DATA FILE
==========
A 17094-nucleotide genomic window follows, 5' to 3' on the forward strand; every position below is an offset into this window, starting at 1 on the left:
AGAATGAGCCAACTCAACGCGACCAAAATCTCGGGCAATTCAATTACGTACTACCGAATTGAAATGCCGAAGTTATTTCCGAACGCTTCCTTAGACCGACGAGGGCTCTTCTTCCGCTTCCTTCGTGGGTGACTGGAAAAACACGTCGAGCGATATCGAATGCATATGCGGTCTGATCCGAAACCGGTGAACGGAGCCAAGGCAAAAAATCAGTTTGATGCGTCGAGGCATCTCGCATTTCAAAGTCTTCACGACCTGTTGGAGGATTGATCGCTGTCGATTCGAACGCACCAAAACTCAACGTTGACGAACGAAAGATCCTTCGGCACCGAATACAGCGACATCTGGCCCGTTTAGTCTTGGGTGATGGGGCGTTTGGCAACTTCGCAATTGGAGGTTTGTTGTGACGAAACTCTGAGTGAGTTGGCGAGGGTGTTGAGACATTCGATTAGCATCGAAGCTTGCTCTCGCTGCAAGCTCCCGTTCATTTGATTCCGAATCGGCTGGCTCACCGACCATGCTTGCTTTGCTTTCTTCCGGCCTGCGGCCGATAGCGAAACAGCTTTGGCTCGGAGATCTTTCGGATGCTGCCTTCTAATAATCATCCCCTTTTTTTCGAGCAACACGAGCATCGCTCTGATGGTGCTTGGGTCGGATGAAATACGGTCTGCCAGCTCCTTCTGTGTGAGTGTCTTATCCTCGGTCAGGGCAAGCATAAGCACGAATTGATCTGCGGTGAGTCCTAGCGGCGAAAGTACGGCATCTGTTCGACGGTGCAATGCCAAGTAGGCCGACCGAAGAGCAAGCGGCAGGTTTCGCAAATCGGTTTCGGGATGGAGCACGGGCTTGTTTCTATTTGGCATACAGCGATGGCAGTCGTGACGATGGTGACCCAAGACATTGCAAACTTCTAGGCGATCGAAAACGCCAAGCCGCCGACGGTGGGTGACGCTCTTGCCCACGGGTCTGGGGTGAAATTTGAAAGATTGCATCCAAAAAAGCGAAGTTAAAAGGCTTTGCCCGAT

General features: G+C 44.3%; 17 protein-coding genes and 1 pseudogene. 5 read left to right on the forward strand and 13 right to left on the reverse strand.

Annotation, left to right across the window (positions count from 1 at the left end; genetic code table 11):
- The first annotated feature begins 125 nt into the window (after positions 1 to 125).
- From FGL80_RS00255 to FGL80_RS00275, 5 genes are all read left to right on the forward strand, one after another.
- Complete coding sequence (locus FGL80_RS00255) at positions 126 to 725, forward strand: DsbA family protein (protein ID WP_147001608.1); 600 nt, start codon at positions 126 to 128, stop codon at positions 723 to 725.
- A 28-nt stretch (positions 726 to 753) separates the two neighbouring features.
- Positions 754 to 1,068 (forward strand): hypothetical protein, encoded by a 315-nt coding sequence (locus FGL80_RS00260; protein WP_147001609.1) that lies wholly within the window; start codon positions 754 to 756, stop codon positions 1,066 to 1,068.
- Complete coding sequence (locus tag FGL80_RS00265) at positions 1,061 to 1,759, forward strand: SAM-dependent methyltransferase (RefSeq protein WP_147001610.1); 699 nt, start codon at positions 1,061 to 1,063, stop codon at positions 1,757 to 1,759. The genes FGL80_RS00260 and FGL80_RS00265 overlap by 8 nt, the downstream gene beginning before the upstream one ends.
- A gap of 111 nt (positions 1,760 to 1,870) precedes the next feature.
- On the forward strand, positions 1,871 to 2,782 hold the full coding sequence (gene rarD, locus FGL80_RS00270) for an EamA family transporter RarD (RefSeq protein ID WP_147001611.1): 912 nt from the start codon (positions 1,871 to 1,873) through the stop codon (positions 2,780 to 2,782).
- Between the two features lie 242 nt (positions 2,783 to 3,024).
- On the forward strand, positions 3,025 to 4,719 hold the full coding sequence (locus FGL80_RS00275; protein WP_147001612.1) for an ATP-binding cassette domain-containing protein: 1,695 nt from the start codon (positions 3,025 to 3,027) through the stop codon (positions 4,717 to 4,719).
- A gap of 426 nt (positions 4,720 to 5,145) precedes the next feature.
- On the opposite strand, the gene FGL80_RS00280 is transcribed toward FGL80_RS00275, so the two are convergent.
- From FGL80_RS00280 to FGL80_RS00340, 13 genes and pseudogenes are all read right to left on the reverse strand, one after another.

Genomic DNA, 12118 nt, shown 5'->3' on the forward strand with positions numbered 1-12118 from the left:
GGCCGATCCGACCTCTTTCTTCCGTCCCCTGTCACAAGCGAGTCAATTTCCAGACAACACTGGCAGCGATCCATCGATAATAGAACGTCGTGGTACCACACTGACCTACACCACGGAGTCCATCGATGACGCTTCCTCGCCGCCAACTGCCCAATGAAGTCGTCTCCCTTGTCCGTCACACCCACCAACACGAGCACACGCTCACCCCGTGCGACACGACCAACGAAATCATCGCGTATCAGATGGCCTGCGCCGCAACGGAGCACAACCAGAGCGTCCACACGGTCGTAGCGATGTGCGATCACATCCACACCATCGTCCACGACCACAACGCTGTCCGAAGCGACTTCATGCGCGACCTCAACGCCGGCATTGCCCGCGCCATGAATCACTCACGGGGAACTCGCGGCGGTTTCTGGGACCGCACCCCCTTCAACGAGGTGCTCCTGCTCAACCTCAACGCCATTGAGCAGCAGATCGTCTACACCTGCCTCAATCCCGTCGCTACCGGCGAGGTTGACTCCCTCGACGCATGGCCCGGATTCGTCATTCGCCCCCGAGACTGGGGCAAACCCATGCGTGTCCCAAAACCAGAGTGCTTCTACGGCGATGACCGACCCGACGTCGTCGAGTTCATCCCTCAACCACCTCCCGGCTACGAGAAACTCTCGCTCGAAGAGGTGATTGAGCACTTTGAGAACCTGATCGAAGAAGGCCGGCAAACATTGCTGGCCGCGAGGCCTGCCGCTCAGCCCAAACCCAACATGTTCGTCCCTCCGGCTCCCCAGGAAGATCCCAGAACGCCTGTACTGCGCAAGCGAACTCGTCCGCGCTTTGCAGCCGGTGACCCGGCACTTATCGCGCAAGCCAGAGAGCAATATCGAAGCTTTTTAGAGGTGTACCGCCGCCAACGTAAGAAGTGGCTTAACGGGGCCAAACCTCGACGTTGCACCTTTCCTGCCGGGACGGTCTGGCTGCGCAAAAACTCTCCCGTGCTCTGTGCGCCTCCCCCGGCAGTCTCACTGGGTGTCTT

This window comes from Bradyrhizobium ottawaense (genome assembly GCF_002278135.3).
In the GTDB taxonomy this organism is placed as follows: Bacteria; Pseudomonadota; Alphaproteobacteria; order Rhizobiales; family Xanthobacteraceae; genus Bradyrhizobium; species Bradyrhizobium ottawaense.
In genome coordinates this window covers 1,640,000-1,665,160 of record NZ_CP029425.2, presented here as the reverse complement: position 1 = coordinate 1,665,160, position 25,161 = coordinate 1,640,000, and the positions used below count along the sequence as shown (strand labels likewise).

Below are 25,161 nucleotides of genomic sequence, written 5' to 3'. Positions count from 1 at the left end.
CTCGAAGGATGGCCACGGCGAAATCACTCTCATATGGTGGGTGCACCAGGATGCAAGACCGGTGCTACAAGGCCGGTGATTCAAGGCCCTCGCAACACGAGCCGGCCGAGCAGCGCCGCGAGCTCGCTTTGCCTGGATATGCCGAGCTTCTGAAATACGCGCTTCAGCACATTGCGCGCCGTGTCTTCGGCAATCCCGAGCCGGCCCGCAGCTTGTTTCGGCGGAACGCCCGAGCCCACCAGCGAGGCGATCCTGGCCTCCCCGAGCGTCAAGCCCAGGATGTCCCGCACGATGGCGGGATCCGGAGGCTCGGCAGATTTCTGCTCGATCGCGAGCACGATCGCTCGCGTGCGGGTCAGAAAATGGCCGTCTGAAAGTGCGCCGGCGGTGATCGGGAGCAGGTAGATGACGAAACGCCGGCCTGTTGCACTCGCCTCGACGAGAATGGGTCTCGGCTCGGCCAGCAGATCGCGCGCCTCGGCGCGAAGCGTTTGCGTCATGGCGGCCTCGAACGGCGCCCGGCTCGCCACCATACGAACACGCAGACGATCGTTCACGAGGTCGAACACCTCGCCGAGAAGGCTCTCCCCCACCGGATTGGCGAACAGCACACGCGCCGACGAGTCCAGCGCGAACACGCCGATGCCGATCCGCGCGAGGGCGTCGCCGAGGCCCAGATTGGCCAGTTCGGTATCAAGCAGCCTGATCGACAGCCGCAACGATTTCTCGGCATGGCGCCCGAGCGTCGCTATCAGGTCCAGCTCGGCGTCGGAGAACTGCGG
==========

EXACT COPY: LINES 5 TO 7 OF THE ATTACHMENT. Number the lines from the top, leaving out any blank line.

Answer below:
- The first annotated feature begins 125 nt into the window (after positions 1 to 125).
- From FGL80_RS00255 to FGL80_RS00275, 5 genes are all read left to right on the forward strand, one after another.
- Complete coding sequence (locus FGL80_RS00255) at positions 126 to 725, forward strand: DsbA family protein (protein ID WP_147001608.1); 600 nt, start codon at positions 126 to 128, stop codon at positions 723 to 725.